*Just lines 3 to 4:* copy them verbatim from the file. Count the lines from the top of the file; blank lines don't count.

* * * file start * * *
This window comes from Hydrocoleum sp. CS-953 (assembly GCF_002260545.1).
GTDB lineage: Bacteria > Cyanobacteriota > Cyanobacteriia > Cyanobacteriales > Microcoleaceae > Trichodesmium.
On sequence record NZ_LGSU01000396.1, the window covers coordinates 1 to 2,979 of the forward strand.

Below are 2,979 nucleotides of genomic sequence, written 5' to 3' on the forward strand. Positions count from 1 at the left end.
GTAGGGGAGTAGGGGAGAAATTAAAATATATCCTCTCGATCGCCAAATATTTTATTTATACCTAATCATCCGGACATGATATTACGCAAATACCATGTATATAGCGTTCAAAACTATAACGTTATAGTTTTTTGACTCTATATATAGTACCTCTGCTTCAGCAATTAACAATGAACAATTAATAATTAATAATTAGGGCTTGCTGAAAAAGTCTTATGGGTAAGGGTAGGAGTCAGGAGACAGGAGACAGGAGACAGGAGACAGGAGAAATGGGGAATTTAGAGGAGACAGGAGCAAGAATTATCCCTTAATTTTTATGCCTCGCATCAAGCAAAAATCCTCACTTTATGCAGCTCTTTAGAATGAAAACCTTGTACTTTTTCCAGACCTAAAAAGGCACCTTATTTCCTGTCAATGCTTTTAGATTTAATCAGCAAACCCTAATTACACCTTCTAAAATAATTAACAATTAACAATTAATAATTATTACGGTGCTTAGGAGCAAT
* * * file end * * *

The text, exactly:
On sequence record NZ_LGSU01000396.1, the window covers coordinates 1 to 2,979 of the forward strand.

Below are 2,979 nucleotides of genomic sequence, written 5' to 3' on the forward strand. Positions count from 1 at the left end.